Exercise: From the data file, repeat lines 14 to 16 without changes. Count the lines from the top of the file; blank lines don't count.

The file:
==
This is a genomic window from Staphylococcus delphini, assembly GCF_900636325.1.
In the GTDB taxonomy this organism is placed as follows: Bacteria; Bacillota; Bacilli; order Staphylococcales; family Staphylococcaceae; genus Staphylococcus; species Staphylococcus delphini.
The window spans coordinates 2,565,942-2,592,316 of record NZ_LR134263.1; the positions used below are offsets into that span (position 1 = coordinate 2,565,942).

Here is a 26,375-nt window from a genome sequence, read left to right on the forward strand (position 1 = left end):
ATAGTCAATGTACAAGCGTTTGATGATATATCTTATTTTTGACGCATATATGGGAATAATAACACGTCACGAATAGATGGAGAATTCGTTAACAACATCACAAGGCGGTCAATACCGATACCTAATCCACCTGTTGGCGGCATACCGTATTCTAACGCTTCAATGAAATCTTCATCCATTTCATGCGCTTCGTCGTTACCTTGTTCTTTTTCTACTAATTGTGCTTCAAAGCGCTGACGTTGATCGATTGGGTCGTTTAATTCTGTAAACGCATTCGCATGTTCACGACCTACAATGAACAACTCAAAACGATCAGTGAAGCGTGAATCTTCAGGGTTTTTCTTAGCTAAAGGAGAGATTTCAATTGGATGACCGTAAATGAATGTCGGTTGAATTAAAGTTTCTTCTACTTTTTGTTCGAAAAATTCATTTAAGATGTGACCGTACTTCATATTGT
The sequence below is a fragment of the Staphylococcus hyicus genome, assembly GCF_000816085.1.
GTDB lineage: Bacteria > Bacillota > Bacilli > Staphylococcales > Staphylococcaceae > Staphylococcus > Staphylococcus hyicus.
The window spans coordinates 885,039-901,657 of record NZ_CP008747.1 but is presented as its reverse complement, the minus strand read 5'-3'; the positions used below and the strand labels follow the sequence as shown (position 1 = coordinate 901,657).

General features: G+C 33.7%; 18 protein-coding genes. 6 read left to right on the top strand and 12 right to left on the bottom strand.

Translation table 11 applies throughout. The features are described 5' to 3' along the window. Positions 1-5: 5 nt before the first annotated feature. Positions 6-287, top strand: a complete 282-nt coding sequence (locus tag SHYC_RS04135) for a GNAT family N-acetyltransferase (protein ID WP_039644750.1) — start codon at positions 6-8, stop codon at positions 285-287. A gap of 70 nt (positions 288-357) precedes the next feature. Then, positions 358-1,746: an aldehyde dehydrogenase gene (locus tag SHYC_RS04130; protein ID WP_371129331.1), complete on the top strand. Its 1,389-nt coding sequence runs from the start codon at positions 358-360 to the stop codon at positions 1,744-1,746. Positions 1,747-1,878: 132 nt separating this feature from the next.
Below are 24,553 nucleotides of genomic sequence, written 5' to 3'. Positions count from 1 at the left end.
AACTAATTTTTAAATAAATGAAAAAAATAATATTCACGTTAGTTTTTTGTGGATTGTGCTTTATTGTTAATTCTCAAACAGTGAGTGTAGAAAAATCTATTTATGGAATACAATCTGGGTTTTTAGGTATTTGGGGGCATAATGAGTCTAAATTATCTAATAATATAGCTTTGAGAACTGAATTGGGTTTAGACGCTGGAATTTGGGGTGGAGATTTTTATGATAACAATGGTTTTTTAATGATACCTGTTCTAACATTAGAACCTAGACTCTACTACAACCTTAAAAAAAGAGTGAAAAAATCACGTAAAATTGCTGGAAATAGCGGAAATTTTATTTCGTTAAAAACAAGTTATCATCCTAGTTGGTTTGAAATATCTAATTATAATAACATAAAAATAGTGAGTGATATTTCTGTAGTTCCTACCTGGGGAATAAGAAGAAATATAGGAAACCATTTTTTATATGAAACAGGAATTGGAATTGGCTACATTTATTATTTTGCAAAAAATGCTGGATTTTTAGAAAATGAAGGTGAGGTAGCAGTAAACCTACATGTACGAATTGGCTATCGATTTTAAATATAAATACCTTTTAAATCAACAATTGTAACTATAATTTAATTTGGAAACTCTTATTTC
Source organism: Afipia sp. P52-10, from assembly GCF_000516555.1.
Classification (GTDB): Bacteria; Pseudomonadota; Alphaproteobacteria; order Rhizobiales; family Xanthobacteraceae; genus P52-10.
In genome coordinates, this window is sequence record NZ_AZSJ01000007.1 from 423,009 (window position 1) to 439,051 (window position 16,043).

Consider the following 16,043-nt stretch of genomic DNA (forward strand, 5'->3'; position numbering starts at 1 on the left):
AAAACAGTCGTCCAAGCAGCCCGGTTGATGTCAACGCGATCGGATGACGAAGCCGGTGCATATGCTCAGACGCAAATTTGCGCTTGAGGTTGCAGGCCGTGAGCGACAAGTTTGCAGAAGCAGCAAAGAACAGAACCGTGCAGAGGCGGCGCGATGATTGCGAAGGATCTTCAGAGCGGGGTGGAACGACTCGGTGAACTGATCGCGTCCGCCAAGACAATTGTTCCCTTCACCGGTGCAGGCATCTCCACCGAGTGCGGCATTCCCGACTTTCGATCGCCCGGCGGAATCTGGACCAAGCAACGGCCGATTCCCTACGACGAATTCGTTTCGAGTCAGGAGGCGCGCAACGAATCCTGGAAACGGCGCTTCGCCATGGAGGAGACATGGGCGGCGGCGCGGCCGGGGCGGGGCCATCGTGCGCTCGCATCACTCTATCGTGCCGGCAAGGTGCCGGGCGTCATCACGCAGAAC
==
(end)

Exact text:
Classification (GTDB): Bacteria; Pseudomonadota; Alphaproteobacteria; order Rhizobiales; family Xanthobacteraceae; genus P52-10.
In genome coordinates, this window is sequence record NZ_AZSJ01000007.1 from 423,009 (window position 1) to 439,051 (window position 16,043).

Consider the following 16,043-nt stretch of genomic DNA (forward strand, 5'->3'; position numbering starts at 1 on the left):